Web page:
Buckaloons Recreation Area is a popular picnicking, camping, and fishing site, with boat access to the Allegheny River. A trail along the perimeter of the tract allows access to the river shoreline and to wetlands with tributary streams.
Natural History Interest
Buckaloons provides an outstanding and accessible example of Northern Riverine (river bottomland or floodplain) Forest. Tall, stately Eastern Sycamore trees are abundant and are joined by other very large specimens of trees near where Brokenstraw Creek adds its flow to the Allegheny River. They include Northern Red Oak, Black Cherry, Shagbark Hickory, American Basswood, and White Ash. Virginia Creeper and Poison Ivy grow in lush vines among the trees. Hawthorn and Blue Beech are present in the understory. The forest floor has many wildflowers and ferns of interest, such as Ostrich Fern, Virginia Waterleaf, Jack-in-the-Pulpit, and Great Solomon’s Seal.
Buckaloons is an access point for canoeing the Allegheny River Island Wilderness, which lies in the stretch of the River between Buckaloons and Tionesta. The Wilderness consists of seven islands that were formed from river-carried sand, mud and clay that were originally deposited by the glacier, and still inhabited by some intact Northern Riverine forest including Eastern Sycamore, Silver Maple, and willow. Some of the river bottomland forests on these islands are old-growth, with many trees 3–4 feet in diameter.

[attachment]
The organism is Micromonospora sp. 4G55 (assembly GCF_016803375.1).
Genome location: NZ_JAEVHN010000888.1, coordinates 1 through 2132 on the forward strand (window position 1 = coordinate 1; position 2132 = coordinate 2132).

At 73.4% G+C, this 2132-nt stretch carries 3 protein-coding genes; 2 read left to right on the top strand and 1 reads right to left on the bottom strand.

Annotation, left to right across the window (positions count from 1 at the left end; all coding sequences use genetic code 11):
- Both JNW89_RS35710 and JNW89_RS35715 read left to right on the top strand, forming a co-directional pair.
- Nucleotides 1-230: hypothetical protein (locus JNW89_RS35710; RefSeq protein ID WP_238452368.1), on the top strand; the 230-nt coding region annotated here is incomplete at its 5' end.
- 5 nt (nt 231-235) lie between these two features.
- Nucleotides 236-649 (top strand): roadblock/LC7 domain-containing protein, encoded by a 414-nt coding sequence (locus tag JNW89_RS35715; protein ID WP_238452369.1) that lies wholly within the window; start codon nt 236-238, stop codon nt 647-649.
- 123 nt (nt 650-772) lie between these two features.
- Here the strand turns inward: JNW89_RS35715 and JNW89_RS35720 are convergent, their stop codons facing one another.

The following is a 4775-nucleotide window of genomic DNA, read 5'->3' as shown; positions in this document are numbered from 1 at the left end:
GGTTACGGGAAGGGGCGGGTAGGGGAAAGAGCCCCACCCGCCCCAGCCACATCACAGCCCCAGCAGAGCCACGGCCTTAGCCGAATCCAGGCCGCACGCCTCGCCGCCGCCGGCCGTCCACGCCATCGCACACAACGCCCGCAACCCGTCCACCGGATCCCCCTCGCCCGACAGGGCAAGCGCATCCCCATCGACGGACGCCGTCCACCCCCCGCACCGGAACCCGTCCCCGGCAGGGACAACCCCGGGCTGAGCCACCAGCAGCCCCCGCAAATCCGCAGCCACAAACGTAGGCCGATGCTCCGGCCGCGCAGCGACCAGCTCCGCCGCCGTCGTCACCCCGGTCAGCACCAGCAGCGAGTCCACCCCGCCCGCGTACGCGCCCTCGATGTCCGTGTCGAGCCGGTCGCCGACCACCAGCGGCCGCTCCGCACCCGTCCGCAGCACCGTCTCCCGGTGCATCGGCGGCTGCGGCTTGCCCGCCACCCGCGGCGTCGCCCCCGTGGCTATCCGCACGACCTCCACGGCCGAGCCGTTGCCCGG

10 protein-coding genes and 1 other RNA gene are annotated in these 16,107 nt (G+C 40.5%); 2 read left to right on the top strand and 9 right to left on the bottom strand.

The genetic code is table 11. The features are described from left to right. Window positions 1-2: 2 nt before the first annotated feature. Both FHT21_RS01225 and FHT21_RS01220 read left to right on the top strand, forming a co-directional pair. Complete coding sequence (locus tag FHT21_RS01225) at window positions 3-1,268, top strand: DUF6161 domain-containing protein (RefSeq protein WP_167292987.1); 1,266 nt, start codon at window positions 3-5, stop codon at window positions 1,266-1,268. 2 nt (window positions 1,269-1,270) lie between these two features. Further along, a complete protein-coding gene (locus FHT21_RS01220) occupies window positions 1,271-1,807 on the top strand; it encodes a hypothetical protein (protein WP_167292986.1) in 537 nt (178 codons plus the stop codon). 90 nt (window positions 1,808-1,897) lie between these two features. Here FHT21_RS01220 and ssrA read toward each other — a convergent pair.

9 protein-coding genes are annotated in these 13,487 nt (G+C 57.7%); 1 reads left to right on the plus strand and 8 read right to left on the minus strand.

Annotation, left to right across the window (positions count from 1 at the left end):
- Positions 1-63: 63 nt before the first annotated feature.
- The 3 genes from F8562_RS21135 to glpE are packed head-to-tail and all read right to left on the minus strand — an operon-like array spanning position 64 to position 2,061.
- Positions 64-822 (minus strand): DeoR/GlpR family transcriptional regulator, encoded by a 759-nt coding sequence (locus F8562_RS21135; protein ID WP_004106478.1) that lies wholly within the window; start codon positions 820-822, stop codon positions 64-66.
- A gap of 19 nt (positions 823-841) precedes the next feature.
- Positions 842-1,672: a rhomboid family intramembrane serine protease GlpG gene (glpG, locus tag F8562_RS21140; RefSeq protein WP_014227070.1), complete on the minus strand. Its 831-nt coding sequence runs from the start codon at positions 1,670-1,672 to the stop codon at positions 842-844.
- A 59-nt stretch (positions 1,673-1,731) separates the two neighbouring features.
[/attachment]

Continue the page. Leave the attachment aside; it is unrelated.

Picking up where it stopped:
Who To Contact
For information on Buckaloons and the Allegheny River Island Wilderness contact the Sheffield Ranger District Office of the U.S. Forest Service, US 6, Sheffield, PA 16347; Tel: 814–968–3232.
How To Get There
Buckaloons Recreation Area is located near the intersection of US 6 and US 62 between Warren and Youngsville, PA.
From US 6 take the Buckaloons exit, then take the first right onto SR 3022. This turn is marked for the Buckaloons Recreation Area. After turning onto SR 3022, take the first left into the Buckaloons Recreation Area.
What To See
Baseline data is still being collected for all forms of life in the Buckaloons Recreation Area. Historic and initial observations show that many typical forest, river, stream and wetlands species are present. Beaver activity is in evidence along the shoreline where gnawed stumps and large trees are in the process of being toppled. Black-capped Chickadees and White-breasted Nuthatches are common foragers in winter at Buckaloons, and they have become so used to human presence that they will commonly come to the hand to feed. A walk during breeding season may produce Cedar Waxwings, Northern Cardinal, American Redstart, Eastern Phoebe, Common Grackle, Red-winged Blackbird, Indigo Bunting, American Goldfinch, Baltimore Oriole, Red-eyed Vireo, and Belted Kingfisher. Red and Gray Squirrels are commonly sighted.
Why It’s Important To Conservation
Buckaloons is a part of the Allegheny National Forest with over half a million acres of conservation lands. The site itself sits at the confluence of the Allegheny River, Brokenstraw Creek and Irvine Run, and the Allegheny watershed as a whole is a vitally important natural resource for plants, wildlife and humans. We will describe its particular importance to imperiled, rare or otherwise significant species as data is collected and analyzed.